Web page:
A new classification of left ventricular geometry based on left ventricular dilatation and concentricity has recently been developed. This classification identifies subgroups differing with regard to systemic haemodynamics, left ventricular function and cardiovascular prognosis. We investigated the relationship between the new classification of left ventricular geometry and subclinical renal damage, namely urine albumin excretion and early intrarenal vascular changes in primary hypertensive patients.
A total of 449 untreated hypertensive patients were studied. Four different patterns of left ventricular hypertrophy (eccentric nondilated, eccentric dilated, concentric nondilated and concentric dilated hypertrophy) were identified by echocardiography. Albuminuria was measured as the albumin-to-creatinine ratio. Early intrarenal vascular changes, expressed as the renal volume to resistive index ratio, were evaluated by ultrasound and Doppler scan.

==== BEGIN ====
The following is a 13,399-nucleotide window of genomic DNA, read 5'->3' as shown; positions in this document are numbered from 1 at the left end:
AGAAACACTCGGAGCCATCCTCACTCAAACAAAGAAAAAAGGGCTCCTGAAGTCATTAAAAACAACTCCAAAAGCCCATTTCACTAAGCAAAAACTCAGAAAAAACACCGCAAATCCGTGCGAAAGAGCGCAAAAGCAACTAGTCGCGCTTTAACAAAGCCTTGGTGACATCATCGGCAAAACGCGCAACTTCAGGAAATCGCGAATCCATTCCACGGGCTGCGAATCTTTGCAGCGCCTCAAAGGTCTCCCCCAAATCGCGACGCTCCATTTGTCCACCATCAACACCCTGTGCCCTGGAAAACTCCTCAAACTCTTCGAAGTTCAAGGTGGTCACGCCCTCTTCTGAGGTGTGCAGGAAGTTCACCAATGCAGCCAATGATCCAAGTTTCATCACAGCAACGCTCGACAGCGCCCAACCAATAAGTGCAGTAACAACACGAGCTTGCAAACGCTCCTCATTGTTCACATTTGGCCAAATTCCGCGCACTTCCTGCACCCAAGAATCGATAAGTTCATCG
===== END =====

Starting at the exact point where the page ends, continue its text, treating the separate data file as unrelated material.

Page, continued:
Patients with concentric dilated left ventricular hypertrophy had higher albumin excretion rates (P = 0.0258) and prevalence of microalbuminuria (P < 0.0001) and lower renal volume to resistive index ratio than patients with concentric nondilated hypertrophy (P = 0.0093). Patients with eccentric dilated hypertrophy showed a higher prevalence of microalbuminuria than patients with eccentric nondilated hypertrophy (P < 0.0001). Moreover, patients with chamber dilatation showed a higher prevalence of microalbuminuria (P = 0.0002) and lower renal volume to resistive index ratio (P = 0.0107) than patients without chamber dilatation. After adjusting for potentially confounding variables, left ventricular chamber dilatation was an independent predictor of subclinical renal damage.
Left ventricular dilatation is associated with subclinical renal damage in hypertension. These findings extend previous reports and provide a pathophysiological rationale for the observed unfavourable prognosis in patients with left ventricular dilatation.
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